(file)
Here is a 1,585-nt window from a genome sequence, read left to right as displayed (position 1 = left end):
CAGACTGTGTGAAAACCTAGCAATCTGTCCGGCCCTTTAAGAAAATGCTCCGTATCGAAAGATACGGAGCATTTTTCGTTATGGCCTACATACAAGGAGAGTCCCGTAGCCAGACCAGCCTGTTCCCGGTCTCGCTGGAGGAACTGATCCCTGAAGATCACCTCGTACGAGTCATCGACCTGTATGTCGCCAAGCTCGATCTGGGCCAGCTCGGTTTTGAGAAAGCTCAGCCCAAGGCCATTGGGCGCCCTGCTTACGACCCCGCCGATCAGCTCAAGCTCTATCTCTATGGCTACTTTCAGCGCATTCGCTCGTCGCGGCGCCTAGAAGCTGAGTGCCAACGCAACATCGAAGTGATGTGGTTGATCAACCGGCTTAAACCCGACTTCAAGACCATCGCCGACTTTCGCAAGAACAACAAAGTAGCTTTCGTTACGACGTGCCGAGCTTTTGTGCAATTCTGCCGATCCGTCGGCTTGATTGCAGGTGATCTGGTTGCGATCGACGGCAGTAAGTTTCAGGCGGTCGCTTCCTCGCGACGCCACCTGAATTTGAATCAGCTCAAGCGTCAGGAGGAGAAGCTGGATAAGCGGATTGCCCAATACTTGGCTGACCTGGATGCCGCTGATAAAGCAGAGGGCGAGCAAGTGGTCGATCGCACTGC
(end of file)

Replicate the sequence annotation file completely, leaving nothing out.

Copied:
Here is a 1,585-nt window from a genome sequence, read left to right as displayed (position 1 = left end):
CAGACTGTGTGAAAACCTAGCAATCTGTCCGGCCCTTTAAGAAAATGCTCCGTATCGAAAGATACGGAGCATTTTTCGTTATGGCCTACATACAAGGAGAGTCCCGTAGCCAGACCAGCCTGTTCCCGGTCTCGCTGGAGGAACTGATCCCTGAAGATCACCTCGTACGAGTCATCGACCTGTATGTCGCCAAGCTCGATCTGGGCCAGCTCGGTTTTGAGAAAGCTCAGCCCAAGGCCATTGGGCGCCCTGCTTACGACCCCGCCGATCAGCTCAAGCTCTATCTCTATGGCTACTTTCAGCGCATTCGCTCGTCGCGGCGCCTAGAAGCTGAGTGCCAACGCAACATCGAAGTGATGTGGTTGATCAACCGGCTTAAACCCGACTTCAAGACCATCGCCGACTTTCGCAAGAACAACAAAGTAGCTTTCGTTACGACGTGCCGAGCTTTTGTGCAATTCTGCCGATCCGTCGGCTTGATTGCAGGTGATCTGGTTGCGATCGACGGCAGTAAGTTTCAGGCGGTCGCTTCCTCGCGACGCCACCTGAATTTGAATCAGCTCAAGCGTCAGGAGGAGAAGCTGGATAAGCGGATTGCCCAATACTTGGCTGACCTGGATGCCGCTGATAAAGCAGAGGGCGAGCAAGTGGTCGATCGCACTGC